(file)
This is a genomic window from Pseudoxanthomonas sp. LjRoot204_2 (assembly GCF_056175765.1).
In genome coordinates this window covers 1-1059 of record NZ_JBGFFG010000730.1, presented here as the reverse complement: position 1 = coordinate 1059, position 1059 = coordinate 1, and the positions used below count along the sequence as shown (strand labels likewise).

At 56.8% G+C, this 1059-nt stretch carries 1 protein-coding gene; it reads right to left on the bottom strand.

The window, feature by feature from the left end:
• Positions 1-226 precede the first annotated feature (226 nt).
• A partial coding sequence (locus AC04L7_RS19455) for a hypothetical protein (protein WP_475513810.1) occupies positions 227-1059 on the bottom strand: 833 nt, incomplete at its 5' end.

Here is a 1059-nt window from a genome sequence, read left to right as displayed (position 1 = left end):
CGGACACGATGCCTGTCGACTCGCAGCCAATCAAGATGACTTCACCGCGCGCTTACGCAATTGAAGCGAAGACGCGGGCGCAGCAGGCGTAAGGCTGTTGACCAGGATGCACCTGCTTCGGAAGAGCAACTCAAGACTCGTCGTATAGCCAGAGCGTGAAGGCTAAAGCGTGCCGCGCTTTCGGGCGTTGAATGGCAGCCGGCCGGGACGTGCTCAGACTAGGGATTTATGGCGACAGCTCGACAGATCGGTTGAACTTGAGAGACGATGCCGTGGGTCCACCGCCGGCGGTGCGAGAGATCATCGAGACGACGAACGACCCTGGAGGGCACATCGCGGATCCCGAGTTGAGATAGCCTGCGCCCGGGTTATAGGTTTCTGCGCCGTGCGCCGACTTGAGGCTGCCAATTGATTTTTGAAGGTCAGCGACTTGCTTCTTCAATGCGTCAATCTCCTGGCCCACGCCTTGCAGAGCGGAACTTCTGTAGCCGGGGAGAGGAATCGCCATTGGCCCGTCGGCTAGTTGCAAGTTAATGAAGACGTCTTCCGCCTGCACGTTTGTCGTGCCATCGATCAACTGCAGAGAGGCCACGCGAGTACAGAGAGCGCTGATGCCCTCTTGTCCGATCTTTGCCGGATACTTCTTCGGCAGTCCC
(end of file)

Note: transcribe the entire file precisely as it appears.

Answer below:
This is a genomic window from Pseudoxanthomonas sp. LjRoot204_2 (assembly GCF_056175765.1).
In genome coordinates this window covers 1-1059 of record NZ_JBGFFG010000730.1, presented here as the reverse complement: position 1 = coordinate 1059, position 1059 = coordinate 1, and the positions used below count along the sequence as shown (strand labels likewise).

At 56.8% G+C, this 1059-nt stretch carries 1 protein-coding gene; it reads right to left on the bottom strand.

The window, feature by feature from the left end:
• Positions 1-226 precede the first annotated feature (226 nt).
• A partial coding sequence (locus AC04L7_RS19455) for a hypothetical protein (protein WP_475513810.1) occupies positions 227-1059 on the bottom strand: 833 nt, incomplete at its 5' end.

Here is a 1059-nt window from a genome sequence, read left to right as displayed (position 1 = left end):
CGGACACGATGCCTGTCGACTCGCAGCCAATCAAGATGACTTCACCGCGCGCTTACGCAATTGAAGCGAAGACGCGGGCGCAGCAGGCGTAAGGCTGTTGACCAGGATGCACCTGCTTCGGAAGAGCAACTCAAGACTCGTCGTATAGCCAGAGCGTGAAGGCTAAAGCGTGCCGCGCTTTCGGGCGTTGAATGGCAGCCGGCCGGGACGTGCTCAGACTAGGGATTTATGGCGACAGCTCGACAGATCGGTTGAACTTGAGAGACGATGCCGTGGGTCCACCGCCGGCGGTGCGAGAGATCATCGAGACGACGAACGACCCTGGAGGGCACATCGCGGATCCCGAGTTGAGATAGCCTGCGCCCGGGTTATAGGTTTCTGCGCCGTGCGCCGACTTGAGGCTGCCAATTGATTTTTGAAGGTCAGCGACTTGCTTCTTCAATGCGTCAATCTCCTGGCCCACGCCTTGCAGAGCGGAACTTCTGTAGCCGGGGAGAGGAATCGCCATTGGCCCGTCGGCTAGTTGCAAGTTAATGAAGACGTCTTCCGCCTGCACGTTTGTCGTGCCATCGATCAACTGCAGAGAGGCCACGCGAGTACAGAGAGCGCTGATGCCCTCTTGTCCGATCTTTGCCGGATACTTCTTCGGCAGTCCC